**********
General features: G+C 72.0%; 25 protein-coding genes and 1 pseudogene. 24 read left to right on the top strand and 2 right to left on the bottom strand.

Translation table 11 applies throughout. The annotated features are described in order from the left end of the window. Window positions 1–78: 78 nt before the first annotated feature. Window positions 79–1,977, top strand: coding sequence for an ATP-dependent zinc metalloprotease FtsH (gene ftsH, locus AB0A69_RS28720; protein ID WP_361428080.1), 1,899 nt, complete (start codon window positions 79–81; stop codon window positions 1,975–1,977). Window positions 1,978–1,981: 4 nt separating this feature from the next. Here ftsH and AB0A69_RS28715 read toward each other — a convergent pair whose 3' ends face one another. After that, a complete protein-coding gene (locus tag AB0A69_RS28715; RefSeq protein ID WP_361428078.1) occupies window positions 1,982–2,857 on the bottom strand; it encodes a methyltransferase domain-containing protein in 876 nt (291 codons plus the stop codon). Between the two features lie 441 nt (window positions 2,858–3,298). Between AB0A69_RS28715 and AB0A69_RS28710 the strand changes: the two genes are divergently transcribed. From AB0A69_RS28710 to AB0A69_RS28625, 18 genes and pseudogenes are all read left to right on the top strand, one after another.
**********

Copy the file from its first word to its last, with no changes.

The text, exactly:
General features: G+C 72.0%; 25 protein-coding genes and 1 pseudogene. 24 read left to right on the top strand and 2 right to left on the bottom strand.

Translation table 11 applies throughout. The annotated features are described in order from the left end of the window. Window positions 1–78: 78 nt before the first annotated feature. Window positions 79–1,977, top strand: coding sequence for an ATP-dependent zinc metalloprotease FtsH (gene ftsH, locus AB0A69_RS28720; protein ID WP_361428080.1), 1,899 nt, complete (start codon window positions 79–81; stop codon window positions 1,975–1,977). Window positions 1,978–1,981: 4 nt separating this feature from the next. Here ftsH and AB0A69_RS28715 read toward each other — a convergent pair whose 3' ends face one another. After that, a complete protein-coding gene (locus tag AB0A69_RS28715; RefSeq protein ID WP_361428078.1) occupies window positions 1,982–2,857 on the bottom strand; it encodes a methyltransferase domain-containing protein in 876 nt (291 codons plus the stop codon). Between the two features lie 441 nt (window positions 2,858–3,298). Between AB0A69_RS28715 and AB0A69_RS28710 the strand changes: the two genes are divergently transcribed. From AB0A69_RS28710 to AB0A69_RS28625, 18 genes and pseudogenes are all read left to right on the top strand, one after another.